To the uninitiated, the pignut, Conopodium majus, can be hard to spot, particularly in the spring. But once you’ve been shown and know in which places to look, they are surprisingly common. Leaves appear in the spring, then the flowering heads in late spring and into summer. The plant flowers in late spring/early summer and once the flowering head dies back, the pignut leaves no above-ground sign of its presence. It is the underground part of the plant we are most interested in – the root or tuber – so the first opportunity you’ll have to gather them is in the early spring when you see the leaves appearing.
Pignuts are one of the more palatable wild foods. The tuber can be eaten raw and is very tasty. In flavour and consistency pignuts are something like celery heart crossed with raw hazelnut or sweet chestnut and sometimes have a spicy aftertaste of the sort you get from radishes or watercress. Pignuts can also be added to soups and stews to increase carbohydrate content. There are records of pignuts – along with silverweed roots – being relied upon as caloric staples at times in the past. Therefore these diminutive roots could provide an important survival food even now. But even if you are not interested in survival skills, they are a great wild food for which to forage.
The pignut is in the carrot family, or apiaceae, and the leaves do bear some resemblance to carrot, at least in structure. As a general rule people should be wary of this family of plants as it contains some very poisonous plants such as Hemlock, Conium maculatum, and Hemlock Water Dropwort, Oenanthe crocata. The pignut is relatively easy to recognise from its above-ground or aerial parts, partly due to their small size compared to other members of the carrot family. The leaves are finely divided and delicate.
The pignut is common in many parts of Europe and its range extends to North Africa. Pignuts grow in open woods and in well-established (and ungrazed) grassland. In the woods they like to grow in areas that receive a reasonable amount of sunlight. On bright spring days you’ll spot pignut leaves in areas of dappled sunlight, often right beside the trail you are walking along. The plant likes well-drained soil. You won’t find it growing in damp ground.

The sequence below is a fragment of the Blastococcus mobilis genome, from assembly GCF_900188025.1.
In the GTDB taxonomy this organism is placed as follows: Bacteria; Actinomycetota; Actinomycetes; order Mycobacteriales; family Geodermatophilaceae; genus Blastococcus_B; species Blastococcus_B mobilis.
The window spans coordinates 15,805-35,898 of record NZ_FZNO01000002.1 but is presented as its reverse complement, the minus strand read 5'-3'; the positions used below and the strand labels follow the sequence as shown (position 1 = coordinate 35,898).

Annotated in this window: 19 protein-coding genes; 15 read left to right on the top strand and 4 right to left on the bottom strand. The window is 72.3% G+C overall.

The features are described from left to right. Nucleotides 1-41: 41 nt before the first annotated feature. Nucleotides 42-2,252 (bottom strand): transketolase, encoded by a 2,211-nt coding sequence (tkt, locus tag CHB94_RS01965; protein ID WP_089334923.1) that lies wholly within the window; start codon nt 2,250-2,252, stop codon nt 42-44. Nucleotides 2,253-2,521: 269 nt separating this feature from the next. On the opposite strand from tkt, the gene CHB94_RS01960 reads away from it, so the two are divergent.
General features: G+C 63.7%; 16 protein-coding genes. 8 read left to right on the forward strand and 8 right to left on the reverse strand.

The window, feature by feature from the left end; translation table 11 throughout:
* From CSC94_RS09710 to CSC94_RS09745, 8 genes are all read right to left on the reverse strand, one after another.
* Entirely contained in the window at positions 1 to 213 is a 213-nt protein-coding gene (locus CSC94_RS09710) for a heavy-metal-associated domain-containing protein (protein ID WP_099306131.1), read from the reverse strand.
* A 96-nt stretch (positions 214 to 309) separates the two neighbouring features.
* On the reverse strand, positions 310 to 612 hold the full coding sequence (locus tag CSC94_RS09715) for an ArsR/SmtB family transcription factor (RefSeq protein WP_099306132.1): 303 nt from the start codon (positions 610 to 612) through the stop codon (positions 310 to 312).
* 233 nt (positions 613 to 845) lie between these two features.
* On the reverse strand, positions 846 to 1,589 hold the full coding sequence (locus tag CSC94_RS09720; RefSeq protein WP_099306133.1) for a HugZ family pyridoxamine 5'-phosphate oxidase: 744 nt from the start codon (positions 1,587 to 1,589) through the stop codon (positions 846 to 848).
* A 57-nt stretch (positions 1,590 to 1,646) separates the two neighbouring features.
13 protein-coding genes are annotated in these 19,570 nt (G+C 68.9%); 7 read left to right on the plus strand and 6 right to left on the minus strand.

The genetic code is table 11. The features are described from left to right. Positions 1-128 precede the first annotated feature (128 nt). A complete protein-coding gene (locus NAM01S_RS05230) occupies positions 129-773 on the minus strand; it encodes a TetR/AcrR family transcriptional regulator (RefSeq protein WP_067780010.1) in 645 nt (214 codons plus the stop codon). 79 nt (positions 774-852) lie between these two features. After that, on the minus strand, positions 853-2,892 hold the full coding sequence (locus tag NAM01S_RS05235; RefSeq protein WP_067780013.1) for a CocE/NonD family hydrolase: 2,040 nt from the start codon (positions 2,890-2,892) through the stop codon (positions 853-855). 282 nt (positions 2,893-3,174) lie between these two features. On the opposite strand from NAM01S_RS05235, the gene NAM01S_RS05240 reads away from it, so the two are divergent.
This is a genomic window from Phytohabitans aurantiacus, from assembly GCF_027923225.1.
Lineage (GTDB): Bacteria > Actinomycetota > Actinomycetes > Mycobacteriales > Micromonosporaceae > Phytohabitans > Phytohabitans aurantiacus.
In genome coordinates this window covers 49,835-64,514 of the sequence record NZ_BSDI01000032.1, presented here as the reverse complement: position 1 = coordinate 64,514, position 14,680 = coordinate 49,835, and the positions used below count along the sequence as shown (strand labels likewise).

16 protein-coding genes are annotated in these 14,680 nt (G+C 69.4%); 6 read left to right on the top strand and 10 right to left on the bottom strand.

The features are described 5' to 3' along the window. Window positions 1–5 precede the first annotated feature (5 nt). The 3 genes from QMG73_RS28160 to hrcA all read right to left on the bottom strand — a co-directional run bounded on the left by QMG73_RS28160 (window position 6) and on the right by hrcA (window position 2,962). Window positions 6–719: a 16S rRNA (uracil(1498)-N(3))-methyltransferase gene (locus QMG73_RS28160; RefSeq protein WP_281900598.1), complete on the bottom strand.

The most important edible part – the nutritious underground starchy tuber or ‘nut’ – is unlike other members of the family. They are generally roughly spherical in shape and typically the size of a hazelnut but some specimens have been found as large as golf balls. The outer surface of the tuber is a similar maroon colour to a sweet chestnut although will be covered in soil when first removed from the ground. They can be smooth or sometimes a bit bumpy or warty-looking.
Apart from mistaking the aerial parts of the plant for other apiaceae in their early stage of growth, you should also avoid mistaking the underground part of the plant for other roots and tubers. Pignut leaves are often found shoulder-to-shoulder with bluebells, Hyancinthoides non-scripta, and so underground the pignut tuber is found near to the poisonous bluebell’s onion-like bulb. A badger expert once told me that many people observe badgers “eating bluebell bulbs” whereas in fact they are digging up and munching the pignuts which grow alongside. Studies have shown that pignuts constitute up to 5% of the diet of some badger populations. You can also find lesser celandine, Ranunculus ficaria, in the same areas as pignuts and while the roots of these are edible at certain times of the year (but ONLY COOKED), you don’t want to be making this mistake either.